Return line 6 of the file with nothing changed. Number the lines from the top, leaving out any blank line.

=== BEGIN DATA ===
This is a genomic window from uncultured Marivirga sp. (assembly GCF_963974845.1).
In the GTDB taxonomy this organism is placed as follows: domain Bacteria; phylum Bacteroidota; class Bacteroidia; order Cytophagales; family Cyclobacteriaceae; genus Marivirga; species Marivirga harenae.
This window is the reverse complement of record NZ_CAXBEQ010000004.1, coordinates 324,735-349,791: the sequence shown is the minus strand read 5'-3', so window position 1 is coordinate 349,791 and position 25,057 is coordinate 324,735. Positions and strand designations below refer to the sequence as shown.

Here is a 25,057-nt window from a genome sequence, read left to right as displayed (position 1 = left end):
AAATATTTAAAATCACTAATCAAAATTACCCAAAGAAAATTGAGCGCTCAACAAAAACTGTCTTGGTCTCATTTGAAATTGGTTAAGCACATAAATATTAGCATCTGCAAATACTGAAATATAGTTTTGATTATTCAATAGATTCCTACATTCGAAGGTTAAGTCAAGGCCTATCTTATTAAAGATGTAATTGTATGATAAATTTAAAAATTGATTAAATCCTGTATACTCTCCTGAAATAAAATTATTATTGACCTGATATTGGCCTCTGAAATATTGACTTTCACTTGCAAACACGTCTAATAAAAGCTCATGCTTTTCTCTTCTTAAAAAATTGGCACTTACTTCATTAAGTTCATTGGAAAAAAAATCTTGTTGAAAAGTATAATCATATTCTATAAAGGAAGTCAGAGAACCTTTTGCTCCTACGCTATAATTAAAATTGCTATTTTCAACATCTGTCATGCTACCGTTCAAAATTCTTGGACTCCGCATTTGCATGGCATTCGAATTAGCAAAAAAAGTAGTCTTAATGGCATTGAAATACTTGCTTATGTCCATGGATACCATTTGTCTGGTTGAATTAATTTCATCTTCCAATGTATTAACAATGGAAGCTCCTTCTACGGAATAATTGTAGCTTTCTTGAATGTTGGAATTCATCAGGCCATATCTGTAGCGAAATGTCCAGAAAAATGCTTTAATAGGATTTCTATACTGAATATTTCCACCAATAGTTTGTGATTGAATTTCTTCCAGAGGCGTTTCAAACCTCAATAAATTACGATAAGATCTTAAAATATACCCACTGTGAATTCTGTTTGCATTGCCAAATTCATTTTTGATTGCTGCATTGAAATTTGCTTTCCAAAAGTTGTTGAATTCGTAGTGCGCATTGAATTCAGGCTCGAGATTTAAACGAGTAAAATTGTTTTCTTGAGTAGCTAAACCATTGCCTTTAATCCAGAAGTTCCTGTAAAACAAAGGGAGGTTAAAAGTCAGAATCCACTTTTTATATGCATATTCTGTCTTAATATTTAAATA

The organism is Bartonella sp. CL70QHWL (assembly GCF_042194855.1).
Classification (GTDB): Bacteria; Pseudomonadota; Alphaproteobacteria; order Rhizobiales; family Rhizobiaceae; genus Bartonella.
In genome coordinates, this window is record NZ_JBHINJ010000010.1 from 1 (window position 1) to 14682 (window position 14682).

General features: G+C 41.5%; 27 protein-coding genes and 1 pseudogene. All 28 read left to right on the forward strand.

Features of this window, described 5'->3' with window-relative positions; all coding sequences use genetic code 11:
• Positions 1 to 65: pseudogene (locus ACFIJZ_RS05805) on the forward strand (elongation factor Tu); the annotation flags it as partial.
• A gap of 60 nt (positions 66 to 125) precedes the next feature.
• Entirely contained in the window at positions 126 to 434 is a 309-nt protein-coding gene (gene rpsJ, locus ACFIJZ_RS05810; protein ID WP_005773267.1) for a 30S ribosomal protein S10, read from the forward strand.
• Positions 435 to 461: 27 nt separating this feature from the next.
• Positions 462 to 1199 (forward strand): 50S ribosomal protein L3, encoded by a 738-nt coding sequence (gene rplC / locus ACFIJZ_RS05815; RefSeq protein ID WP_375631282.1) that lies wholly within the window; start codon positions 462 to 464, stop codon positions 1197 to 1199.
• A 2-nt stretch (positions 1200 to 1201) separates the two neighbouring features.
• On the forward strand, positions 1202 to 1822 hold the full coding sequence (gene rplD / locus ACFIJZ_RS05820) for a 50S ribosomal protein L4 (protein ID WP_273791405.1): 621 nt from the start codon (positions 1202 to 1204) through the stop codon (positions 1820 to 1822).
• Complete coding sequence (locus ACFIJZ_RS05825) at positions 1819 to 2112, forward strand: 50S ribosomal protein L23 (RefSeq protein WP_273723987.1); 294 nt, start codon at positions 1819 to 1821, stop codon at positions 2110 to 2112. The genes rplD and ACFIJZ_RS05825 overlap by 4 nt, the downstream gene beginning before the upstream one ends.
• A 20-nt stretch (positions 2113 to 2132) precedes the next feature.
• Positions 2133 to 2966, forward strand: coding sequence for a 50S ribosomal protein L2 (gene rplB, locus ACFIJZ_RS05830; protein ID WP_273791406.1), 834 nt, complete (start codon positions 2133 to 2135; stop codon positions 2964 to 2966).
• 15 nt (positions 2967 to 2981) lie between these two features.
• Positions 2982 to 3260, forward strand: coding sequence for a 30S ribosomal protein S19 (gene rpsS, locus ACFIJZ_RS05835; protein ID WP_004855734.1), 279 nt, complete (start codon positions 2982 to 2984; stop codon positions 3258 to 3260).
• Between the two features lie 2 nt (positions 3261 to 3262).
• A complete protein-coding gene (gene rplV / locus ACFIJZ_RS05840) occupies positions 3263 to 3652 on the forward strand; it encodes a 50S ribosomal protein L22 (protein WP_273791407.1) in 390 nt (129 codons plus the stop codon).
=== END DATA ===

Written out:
The organism is Bartonella sp. CL70QHWL (assembly GCF_042194855.1).